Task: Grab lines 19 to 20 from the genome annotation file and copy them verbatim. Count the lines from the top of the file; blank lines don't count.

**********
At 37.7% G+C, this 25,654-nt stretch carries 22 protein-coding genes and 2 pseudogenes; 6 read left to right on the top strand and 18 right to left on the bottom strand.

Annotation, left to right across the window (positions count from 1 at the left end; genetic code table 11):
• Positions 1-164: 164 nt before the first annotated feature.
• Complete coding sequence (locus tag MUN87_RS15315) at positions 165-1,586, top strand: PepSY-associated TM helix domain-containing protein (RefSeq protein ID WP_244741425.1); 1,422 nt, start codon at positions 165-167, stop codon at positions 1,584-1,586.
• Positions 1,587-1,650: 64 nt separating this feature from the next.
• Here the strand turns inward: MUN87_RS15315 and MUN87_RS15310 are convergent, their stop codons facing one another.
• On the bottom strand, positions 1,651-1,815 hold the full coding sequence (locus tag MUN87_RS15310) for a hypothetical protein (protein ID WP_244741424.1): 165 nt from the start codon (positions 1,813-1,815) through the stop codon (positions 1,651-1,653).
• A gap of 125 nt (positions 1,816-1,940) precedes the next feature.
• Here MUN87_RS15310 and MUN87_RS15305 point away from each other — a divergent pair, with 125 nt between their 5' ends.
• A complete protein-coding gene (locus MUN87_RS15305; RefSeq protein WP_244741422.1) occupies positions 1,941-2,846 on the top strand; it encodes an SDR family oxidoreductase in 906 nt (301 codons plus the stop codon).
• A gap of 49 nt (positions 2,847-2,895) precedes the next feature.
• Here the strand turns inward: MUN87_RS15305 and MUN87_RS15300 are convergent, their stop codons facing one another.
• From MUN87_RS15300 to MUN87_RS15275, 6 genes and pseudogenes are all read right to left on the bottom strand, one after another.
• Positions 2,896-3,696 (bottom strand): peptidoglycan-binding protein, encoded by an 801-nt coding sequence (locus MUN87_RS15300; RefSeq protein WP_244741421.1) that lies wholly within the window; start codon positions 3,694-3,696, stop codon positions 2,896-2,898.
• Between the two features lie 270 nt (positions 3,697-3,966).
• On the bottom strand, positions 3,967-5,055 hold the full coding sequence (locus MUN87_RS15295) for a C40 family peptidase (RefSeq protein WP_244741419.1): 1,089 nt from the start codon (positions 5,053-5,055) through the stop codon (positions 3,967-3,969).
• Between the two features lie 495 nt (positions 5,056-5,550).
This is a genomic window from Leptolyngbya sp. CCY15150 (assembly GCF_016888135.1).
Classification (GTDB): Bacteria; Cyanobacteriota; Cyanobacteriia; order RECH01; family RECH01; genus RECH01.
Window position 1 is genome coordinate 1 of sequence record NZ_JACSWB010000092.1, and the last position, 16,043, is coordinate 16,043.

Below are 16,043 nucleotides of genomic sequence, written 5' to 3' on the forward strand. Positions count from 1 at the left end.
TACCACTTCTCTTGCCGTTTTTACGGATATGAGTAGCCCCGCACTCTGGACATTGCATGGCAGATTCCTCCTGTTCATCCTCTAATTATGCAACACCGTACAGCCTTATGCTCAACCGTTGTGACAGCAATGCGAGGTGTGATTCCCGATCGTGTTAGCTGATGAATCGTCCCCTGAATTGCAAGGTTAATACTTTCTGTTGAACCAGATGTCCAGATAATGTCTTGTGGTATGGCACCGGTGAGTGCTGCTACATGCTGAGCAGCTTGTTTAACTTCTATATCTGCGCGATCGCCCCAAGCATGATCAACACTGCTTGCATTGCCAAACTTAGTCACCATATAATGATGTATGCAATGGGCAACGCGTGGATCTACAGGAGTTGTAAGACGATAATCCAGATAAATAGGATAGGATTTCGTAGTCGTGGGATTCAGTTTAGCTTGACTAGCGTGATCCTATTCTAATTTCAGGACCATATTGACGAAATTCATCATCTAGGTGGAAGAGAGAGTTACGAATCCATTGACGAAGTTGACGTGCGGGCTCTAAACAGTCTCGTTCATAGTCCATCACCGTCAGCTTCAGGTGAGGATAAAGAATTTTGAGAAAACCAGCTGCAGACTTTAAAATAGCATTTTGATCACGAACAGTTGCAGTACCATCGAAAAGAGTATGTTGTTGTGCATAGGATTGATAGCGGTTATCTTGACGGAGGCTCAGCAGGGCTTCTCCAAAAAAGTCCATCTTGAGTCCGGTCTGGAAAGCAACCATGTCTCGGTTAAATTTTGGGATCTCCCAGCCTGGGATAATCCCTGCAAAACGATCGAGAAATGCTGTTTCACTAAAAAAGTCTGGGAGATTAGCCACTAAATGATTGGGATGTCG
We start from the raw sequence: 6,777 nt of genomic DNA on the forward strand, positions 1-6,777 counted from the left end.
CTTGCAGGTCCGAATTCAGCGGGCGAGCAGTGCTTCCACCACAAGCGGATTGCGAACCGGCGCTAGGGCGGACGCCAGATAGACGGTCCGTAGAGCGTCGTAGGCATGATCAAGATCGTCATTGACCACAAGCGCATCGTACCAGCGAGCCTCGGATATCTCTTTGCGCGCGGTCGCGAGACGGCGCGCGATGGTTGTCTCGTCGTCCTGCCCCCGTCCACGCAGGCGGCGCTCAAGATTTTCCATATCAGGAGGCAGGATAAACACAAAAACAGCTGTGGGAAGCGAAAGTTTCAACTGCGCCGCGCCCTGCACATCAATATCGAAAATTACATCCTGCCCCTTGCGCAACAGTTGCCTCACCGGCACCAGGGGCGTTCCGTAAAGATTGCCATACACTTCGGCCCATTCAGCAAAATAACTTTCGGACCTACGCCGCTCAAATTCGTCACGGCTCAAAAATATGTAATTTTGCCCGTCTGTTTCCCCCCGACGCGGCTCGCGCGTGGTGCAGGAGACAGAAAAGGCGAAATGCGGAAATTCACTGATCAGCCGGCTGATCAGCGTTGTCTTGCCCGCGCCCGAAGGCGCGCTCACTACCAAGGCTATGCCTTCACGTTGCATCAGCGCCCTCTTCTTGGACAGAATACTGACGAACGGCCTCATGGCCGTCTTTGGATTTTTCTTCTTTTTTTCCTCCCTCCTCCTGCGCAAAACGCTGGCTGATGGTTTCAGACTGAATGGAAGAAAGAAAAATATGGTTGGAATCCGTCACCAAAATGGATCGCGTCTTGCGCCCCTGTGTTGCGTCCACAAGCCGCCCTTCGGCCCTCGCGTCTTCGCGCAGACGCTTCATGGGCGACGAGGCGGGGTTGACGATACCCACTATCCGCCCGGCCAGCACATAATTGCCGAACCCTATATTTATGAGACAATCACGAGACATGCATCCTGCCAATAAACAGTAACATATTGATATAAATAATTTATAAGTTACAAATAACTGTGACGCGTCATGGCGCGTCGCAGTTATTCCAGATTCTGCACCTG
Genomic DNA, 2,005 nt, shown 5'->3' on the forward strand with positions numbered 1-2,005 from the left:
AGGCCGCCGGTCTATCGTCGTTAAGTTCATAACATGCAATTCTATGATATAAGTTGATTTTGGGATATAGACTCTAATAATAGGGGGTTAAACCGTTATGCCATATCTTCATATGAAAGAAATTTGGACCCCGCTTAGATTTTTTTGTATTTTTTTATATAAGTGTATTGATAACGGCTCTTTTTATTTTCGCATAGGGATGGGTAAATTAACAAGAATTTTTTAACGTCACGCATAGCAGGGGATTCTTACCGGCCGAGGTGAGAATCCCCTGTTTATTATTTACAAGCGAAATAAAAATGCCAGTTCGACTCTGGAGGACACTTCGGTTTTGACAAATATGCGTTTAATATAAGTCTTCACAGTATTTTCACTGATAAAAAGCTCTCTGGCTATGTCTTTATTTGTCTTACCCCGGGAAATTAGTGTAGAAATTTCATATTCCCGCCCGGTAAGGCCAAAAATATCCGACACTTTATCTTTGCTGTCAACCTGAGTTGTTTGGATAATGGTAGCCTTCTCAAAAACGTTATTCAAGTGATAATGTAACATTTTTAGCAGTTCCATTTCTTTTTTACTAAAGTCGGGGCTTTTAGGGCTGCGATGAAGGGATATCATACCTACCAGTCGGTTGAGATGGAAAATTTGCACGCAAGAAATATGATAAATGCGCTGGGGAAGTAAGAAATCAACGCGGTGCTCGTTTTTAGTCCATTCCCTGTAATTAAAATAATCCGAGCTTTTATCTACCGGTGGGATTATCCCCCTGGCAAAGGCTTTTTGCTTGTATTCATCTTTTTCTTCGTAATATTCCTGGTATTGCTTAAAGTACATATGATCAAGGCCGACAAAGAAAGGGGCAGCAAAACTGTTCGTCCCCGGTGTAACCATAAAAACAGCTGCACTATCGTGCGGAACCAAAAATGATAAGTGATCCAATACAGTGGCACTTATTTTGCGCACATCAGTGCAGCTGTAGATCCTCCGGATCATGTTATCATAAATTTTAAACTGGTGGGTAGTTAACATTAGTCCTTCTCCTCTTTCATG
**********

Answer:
Classification (GTDB): Bacteria; Cyanobacteriota; Cyanobacteriia; order RECH01; family RECH01; genus RECH01.
Window position 1 is genome coordinate 1 of sequence record NZ_JACSWB010000092.1, and the last position, 16,043, is coordinate 16,043.